The wife of Eld. W. A. Simmons 
McClenny, Fla. 
Route 1, Box 70. 



LIKES THE LANDMARK 

P. D. Gold Publishing Co., 
Dear Elder Brothers: 

I have been receiving Zion's 
Landmark for more than a year, 
and it has been very comforting to 
me. I look forward to its coming 
as I would look for preaching time. 
However I have changed my ad- 
dress. So please change the paper. 
The old address was 116 Marion St. 
My present address is, 

Mrs. Ella Smith, 
Daytona Beach, Fla. 



ZION'S LANDMARK 



215 



Zion's Landmark 

"Remove not the ancient Landmark 
which thy fathers have set." 



Editor 

Elder O. J. Denny, Winston-Salem, 
N. C. 

Associate Editors 

Elder M. L. Gilbert— Dade City, 
Fla. 

Elder S. B. Denny, Wilson, N. C. 
Elder J. T. Rowe, 704 Deepdene 
Road, Baltimore, Md. 



VOL. LXIII. No. 14 



Entered at the postoffice at Wilson 
as second class matter 



WILSON, N. C., JUNE 1, 1930 



WHAT IS HARD DOCTRINE? 

From time to time, in conversa-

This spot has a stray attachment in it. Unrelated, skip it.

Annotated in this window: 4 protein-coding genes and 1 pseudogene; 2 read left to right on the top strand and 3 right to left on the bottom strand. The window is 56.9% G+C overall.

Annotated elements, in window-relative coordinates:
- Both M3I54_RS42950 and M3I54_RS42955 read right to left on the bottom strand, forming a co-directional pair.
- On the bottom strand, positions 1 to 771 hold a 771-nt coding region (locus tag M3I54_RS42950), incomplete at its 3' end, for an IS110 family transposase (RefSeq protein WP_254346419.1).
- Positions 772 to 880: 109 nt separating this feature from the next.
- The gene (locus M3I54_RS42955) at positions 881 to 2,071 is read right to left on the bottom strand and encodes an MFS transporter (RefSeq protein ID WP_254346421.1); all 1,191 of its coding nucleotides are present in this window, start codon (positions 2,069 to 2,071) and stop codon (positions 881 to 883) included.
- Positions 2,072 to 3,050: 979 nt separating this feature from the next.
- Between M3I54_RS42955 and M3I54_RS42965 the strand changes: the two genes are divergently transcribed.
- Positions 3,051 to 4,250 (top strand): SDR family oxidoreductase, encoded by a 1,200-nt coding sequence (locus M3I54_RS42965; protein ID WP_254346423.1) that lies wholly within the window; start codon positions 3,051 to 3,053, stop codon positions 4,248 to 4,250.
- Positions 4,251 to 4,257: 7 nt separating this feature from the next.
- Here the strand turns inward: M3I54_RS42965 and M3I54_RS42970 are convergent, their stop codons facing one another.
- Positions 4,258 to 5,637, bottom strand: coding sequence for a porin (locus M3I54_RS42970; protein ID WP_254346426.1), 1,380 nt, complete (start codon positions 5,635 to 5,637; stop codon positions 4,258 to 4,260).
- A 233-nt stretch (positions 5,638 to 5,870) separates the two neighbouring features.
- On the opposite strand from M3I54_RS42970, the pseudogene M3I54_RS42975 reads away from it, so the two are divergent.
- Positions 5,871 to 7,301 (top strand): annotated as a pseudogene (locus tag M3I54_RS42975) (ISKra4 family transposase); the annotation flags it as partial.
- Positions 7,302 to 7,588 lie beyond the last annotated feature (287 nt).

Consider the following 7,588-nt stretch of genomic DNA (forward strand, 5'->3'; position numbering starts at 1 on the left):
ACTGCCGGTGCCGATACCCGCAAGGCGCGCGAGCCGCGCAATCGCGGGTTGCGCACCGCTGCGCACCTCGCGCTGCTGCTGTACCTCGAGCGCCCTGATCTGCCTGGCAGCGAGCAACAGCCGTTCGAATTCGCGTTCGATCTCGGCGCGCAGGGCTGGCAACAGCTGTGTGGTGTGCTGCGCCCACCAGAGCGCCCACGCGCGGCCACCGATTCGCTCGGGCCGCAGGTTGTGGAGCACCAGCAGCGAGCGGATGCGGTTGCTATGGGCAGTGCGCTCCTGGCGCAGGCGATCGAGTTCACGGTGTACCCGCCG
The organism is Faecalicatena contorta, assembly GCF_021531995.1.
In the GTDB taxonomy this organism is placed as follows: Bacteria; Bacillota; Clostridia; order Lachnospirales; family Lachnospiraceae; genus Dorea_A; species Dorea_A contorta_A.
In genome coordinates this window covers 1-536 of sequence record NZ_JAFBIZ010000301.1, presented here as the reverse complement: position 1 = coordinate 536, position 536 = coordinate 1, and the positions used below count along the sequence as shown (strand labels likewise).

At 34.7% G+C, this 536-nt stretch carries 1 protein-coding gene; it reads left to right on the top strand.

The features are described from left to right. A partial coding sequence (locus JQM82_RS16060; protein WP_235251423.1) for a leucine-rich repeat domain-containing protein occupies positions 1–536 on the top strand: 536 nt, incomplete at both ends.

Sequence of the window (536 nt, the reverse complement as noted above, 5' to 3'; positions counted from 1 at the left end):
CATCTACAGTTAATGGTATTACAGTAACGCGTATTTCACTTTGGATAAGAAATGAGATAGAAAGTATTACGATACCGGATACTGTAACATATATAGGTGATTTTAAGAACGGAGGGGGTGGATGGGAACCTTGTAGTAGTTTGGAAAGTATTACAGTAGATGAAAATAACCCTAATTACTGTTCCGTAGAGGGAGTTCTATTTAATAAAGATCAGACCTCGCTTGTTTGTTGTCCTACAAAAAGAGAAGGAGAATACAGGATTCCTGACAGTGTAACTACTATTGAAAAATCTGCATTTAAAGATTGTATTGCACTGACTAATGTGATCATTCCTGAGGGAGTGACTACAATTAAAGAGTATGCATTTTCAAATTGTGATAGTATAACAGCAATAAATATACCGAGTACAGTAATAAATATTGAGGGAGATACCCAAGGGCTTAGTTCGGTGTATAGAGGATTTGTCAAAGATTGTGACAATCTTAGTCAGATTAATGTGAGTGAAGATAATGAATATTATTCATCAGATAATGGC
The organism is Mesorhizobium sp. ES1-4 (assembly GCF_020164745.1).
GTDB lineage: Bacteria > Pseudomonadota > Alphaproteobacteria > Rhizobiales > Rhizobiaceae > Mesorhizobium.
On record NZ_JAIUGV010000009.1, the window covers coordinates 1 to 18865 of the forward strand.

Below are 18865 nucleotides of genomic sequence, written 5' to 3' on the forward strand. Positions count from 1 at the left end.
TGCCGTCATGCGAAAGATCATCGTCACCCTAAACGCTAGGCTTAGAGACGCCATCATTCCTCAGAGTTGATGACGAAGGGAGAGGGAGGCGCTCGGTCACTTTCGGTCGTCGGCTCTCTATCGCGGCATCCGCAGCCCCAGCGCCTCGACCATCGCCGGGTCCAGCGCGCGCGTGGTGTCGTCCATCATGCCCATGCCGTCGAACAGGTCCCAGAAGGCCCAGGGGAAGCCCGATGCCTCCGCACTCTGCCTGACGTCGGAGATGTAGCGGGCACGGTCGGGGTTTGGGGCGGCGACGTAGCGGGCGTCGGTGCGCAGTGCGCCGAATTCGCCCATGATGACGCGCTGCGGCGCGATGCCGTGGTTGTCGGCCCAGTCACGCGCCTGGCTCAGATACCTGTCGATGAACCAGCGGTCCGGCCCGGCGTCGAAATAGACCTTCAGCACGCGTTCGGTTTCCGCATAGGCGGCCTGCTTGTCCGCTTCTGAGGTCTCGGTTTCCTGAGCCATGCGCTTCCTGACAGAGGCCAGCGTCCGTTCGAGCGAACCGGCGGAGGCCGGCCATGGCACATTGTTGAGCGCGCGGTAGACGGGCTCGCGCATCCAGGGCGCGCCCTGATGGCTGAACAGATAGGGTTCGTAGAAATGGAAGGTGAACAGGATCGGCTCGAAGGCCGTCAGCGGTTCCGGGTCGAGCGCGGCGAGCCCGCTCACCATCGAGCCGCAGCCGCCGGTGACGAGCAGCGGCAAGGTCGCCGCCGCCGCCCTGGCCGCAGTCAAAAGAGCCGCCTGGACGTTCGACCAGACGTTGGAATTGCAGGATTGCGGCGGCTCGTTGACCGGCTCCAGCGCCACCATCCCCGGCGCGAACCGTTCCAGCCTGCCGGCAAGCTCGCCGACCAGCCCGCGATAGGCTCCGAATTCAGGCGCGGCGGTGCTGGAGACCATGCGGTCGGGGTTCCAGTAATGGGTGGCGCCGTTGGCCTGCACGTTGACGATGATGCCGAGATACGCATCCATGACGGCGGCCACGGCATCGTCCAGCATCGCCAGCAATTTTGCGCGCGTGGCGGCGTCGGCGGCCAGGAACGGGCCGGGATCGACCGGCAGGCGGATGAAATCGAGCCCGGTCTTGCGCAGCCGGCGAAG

tion, from pulpits and through both 
secular and so-called religious pa- 
pers, strong criticisms are made of 
those, whose simple faith and be- 
liefs enable them to contend ear- 
nestly for the plain, simple yet 
glorious gospel truths, for which 
prophets of old, Christ in his min- 
istry, and his apostles and followers 
have ever contended as set forth in 
the scriptures. 

It remains a fact, that all the ridi- 
cule and sarcasm that men may 
vent, never changes the truth into 
error, nor has it in the past, in the 
present, nor, will it, in future years 
change the law of the Spirit of Life, 
in Christ Jesus, one iota; nor pre- 
vent the spiritual law of life from